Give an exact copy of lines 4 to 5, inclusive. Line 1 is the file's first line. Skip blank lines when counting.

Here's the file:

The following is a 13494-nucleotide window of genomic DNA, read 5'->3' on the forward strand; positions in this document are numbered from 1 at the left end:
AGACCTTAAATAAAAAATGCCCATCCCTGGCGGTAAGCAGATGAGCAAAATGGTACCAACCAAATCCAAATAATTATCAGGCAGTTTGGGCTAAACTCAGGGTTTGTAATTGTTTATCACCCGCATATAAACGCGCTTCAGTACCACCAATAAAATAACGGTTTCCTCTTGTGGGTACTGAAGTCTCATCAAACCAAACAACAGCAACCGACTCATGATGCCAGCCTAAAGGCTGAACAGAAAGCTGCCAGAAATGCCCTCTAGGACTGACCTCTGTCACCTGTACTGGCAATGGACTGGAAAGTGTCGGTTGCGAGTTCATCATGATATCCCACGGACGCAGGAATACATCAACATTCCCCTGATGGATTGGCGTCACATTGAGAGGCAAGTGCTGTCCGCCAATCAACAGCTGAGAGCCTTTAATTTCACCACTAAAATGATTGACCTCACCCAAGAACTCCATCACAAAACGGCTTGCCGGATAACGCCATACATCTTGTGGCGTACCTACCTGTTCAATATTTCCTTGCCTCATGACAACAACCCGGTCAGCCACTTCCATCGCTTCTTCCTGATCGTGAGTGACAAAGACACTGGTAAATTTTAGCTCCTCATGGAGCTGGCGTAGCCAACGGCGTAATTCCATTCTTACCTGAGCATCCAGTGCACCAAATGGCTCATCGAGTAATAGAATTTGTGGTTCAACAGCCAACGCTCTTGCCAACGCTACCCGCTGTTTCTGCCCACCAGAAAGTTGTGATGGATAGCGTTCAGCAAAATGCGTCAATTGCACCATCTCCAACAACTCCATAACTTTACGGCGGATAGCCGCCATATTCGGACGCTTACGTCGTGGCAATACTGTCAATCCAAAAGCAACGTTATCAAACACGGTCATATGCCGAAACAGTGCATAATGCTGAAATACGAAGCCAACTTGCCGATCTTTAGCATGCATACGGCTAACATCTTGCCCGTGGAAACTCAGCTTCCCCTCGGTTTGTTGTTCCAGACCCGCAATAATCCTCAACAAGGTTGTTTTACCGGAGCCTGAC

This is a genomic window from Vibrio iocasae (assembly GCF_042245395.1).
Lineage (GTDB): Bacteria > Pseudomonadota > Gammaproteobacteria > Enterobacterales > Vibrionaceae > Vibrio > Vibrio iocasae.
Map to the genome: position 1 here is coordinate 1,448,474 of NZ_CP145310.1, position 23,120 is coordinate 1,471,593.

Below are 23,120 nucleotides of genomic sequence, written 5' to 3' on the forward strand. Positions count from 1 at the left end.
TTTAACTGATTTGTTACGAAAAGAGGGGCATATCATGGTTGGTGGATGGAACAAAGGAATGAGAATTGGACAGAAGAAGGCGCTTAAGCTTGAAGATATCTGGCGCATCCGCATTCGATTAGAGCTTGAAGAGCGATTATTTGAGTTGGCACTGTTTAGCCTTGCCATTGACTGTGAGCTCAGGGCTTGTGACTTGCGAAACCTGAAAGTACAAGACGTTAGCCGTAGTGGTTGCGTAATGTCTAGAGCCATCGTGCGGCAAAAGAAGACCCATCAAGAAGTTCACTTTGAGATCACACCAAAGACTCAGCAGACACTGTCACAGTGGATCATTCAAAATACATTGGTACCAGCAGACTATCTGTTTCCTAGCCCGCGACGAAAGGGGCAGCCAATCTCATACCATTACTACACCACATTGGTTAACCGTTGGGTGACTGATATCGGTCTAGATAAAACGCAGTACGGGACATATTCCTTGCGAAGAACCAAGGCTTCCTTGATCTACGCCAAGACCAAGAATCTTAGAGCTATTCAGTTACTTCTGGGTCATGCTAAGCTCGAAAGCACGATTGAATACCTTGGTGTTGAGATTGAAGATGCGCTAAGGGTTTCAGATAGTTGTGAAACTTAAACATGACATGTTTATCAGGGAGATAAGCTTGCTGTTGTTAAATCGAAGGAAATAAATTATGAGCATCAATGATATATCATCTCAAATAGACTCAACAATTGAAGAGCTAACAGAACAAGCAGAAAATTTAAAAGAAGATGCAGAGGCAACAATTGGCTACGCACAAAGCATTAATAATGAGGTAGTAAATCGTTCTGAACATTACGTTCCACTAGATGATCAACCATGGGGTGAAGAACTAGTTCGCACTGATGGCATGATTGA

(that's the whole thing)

Lineage (GTDB): Bacteria > Pseudomonadota > Gammaproteobacteria > Enterobacterales > Vibrionaceae > Vibrio > Vibrio iocasae.
Map to the genome: position 1 here is coordinate 1,448,474 of NZ_CP145310.1, position 23,120 is coordinate 1,471,593.